Miami mayor blasts far-left silence on Cuban protests, says crisis exposes fallacy of socialism

'The truth of the matter is, it's never worked and never going to work," Miami Mayor Francis Suarez said about socialism.

Miami Republican Mayor Francis Suarez called out the far-left's silence over the pro-democracy protests in Cuba, which has been ruled by decades of Communist dictatorship, and told Fox News the latest unrest exposes the "false promise" of socialism. 

Suarez, whose father Xavier was the city's first Cuban-born mayor, told "Your World" guest host Sandra Smith on Monday that it is unbelievable that anyone would fail to condemn Communist ideology.

"[It] has failed not just in Cuba but in the history of humanity—this is an ideology that promises to create equality. The only equality it has delivered is equal misery for all of its citizens in every country that its been tried," he said. "It's time for the United States to understand that. It's time for us to understand this could affect American cities if we're not careful."

Suarez added that socialism provides people a "false promise" and in practice means the government takes away peoples' property and freedoms. 

"The truth of the matter is, it's never worked and never going to work and the United States has to start intervening and finding a way, whether it's through humanitarian aid, military intervention, whatever means necessary to protect the sovereignty of the Cuban people and the sovereignty of the United States in this hemisphere," he said.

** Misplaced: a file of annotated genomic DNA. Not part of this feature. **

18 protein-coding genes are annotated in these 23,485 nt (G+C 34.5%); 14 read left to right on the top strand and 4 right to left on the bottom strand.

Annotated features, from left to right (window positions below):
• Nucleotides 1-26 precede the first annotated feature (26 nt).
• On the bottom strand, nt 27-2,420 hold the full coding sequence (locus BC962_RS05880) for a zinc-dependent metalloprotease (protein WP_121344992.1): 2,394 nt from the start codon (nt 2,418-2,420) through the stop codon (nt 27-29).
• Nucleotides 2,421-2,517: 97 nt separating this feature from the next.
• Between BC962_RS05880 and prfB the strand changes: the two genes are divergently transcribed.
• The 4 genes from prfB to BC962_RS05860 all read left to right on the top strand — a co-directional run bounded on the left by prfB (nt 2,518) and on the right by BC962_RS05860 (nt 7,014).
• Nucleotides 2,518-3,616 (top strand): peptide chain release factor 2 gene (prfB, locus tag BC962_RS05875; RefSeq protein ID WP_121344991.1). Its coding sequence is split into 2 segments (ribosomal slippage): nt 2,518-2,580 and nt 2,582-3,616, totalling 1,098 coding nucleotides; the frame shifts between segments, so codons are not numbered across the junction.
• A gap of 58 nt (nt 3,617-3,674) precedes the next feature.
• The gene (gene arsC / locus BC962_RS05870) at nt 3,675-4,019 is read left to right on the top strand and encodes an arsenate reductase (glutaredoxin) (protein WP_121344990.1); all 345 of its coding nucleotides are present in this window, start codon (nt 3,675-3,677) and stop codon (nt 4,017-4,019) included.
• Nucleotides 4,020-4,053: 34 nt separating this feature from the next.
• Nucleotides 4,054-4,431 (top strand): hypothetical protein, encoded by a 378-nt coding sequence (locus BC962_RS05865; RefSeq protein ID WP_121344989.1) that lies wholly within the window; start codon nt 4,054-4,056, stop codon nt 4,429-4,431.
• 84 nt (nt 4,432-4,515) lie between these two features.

Cuban President Miguel Diaz-Canel Bermudez, who is also head of the Communist Party, released a statement that warned the "Cuban Revolution is not going to turn the other cheek to those who attack it in virtual and real spaces," and that his government will "avoid revolutionary violence, but will repress counterrevolutionary violence." 

Suarez said the communist regime is a "drug-trafficking dictatorship" that sponsors terrorism and exports its dangerous political system throughout the world.

"And so, it affects U.S. interests. That's something that sometimes is not emphasized enough: How this affects U.S. National security policy," he said. "And I think the U.S. has to understand that these kinds of regimes that are enslaving not just Cubans, but Nicaraguans and Venezuelans… impact our sovereignty and our security."

"The U.S. has a vested interest and a right to intervene on behalf of the Cuban people but also on behalf of the United States and creating an international coalition is important," he added. 


The mayor referenced Fox News correspondent Phil Keating's report outside Versailles, a famous Cuban restaurant on US-41 in Little Havana, where people waved Cuban flags and shouted pro-democracy slogans.

"The Cuban people have no food, as was stated by [Keating]. They have no access to medical care, particularly being devastated by the coronavirus and most importantly they want freedom. What we have in this country, they want the hope for a better future," Suarez said.